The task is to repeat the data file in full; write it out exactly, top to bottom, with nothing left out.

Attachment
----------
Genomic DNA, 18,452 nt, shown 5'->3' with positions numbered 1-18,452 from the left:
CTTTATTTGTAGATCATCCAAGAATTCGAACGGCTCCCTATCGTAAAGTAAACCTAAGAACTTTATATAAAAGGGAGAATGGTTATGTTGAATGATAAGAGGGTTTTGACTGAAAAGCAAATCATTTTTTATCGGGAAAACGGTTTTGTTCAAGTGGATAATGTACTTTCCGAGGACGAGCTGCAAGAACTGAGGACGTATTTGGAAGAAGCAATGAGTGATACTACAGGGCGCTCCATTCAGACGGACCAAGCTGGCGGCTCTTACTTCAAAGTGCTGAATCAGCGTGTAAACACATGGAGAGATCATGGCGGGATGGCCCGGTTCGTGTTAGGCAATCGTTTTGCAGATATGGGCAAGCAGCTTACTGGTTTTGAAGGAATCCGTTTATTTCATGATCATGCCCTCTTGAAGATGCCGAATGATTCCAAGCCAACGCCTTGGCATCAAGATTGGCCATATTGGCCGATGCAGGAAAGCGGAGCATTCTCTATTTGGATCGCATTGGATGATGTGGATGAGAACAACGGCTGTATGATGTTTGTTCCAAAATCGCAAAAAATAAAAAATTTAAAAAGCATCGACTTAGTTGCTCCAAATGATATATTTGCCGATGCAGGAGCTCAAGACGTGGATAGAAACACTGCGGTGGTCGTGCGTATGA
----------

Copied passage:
Genomic DNA, 18,452 nt, shown 5'->3' with positions numbered 1-18,452 from the left:
CTTTATTTGTAGATCATCCAAGAATTCGAACGGCTCCCTATCGTAAAGTAAACCTAAGAACTTTATATAAAAGGGAGAATGGTTATGTTGAATGATAAGAGGGTTTTGACTGAAAAGCAAATCATTTTTTATCGGGAAAACGGTTTTGTTCAAGTGGATAATGTACTTTCCGAGGACGAGCTGCAAGAACTGAGGACGTATTTGGAAGAAGCAATGAGTGATACTACAGGGCGCTCCATTCAGACGGACCAAGCTGGCGGCTCTTACTTCAAAGTGCTGAATCAGCGTGTAAACACATGGAGAGATCATGGCGGGATGGCCCGGTTCGTGTTAGGCAATCGTTTTGCAGATATGGGCAAGCAGCTTACTGGTTTTGAAGGAATCCGTTTATTTCATGATCATGCCCTCTTGAAGATGCCGAATGATTCCAAGCCAACGCCTTGGCATCAAGATTGGCCATATTGGCCGATGCAGGAAAGCGGAGCATTCTCTATTTGGATCGCATTGGATGATGTGGATGAGAACAACGGCTGTATGATGTTTGTTCCAAAATCGCAAAAAATAAAAAATTTAAAAAGCATCGACTTAGTTGCTCCAAATGATATATTTGCCGATGCAGGAGCTCAAGACGTGGATAGAAACACTGCGGTGGTCGTGCGTATGA